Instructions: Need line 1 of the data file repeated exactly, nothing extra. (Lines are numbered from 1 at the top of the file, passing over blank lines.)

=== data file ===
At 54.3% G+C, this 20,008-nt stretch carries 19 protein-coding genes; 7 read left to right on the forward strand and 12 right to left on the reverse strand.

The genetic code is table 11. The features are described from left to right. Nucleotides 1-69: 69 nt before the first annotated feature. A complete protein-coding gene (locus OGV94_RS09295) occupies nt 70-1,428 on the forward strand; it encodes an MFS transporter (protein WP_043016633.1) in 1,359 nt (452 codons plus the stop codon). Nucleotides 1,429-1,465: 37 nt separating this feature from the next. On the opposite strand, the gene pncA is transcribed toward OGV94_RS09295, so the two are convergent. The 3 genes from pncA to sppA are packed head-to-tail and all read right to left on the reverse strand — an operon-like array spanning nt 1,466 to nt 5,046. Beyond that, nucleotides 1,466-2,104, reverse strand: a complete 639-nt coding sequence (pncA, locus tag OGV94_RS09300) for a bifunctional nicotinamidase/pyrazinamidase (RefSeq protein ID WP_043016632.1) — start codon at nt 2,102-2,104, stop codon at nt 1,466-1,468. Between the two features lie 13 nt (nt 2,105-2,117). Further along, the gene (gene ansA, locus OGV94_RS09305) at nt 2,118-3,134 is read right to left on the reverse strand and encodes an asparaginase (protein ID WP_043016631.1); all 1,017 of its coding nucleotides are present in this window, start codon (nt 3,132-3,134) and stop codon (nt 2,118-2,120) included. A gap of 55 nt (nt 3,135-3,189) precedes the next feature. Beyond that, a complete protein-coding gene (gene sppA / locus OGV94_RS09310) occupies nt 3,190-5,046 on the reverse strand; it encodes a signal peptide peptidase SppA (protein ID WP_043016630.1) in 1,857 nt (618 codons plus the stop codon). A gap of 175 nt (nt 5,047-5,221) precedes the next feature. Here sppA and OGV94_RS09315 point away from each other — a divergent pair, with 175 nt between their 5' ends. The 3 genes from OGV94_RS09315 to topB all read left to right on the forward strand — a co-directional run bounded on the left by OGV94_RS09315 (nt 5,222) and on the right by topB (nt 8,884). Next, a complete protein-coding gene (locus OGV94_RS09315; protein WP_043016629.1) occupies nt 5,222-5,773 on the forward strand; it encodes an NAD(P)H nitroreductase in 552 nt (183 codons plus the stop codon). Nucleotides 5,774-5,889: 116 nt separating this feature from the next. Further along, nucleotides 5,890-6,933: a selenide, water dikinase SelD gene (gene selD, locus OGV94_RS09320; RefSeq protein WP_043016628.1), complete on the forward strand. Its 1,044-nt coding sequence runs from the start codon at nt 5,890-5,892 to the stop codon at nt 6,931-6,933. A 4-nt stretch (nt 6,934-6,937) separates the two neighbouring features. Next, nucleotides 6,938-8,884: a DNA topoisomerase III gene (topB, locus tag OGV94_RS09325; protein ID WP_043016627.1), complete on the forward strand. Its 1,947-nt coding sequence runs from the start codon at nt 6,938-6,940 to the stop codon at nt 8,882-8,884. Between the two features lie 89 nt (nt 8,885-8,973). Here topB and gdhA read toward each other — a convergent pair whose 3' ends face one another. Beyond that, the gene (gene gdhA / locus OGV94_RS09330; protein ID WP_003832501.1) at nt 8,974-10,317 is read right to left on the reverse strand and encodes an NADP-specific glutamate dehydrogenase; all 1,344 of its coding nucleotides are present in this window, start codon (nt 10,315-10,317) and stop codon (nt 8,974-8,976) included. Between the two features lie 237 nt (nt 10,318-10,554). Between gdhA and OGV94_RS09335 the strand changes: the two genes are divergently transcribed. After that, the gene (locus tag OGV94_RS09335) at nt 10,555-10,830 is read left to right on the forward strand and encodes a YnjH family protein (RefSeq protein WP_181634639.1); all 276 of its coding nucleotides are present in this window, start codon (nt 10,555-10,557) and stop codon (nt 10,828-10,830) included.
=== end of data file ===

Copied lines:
At 54.3% G+C, this 20,008-nt stretch carries 19 protein-coding genes; 7 read left to right on the forward strand and 12 right to left on the reverse strand.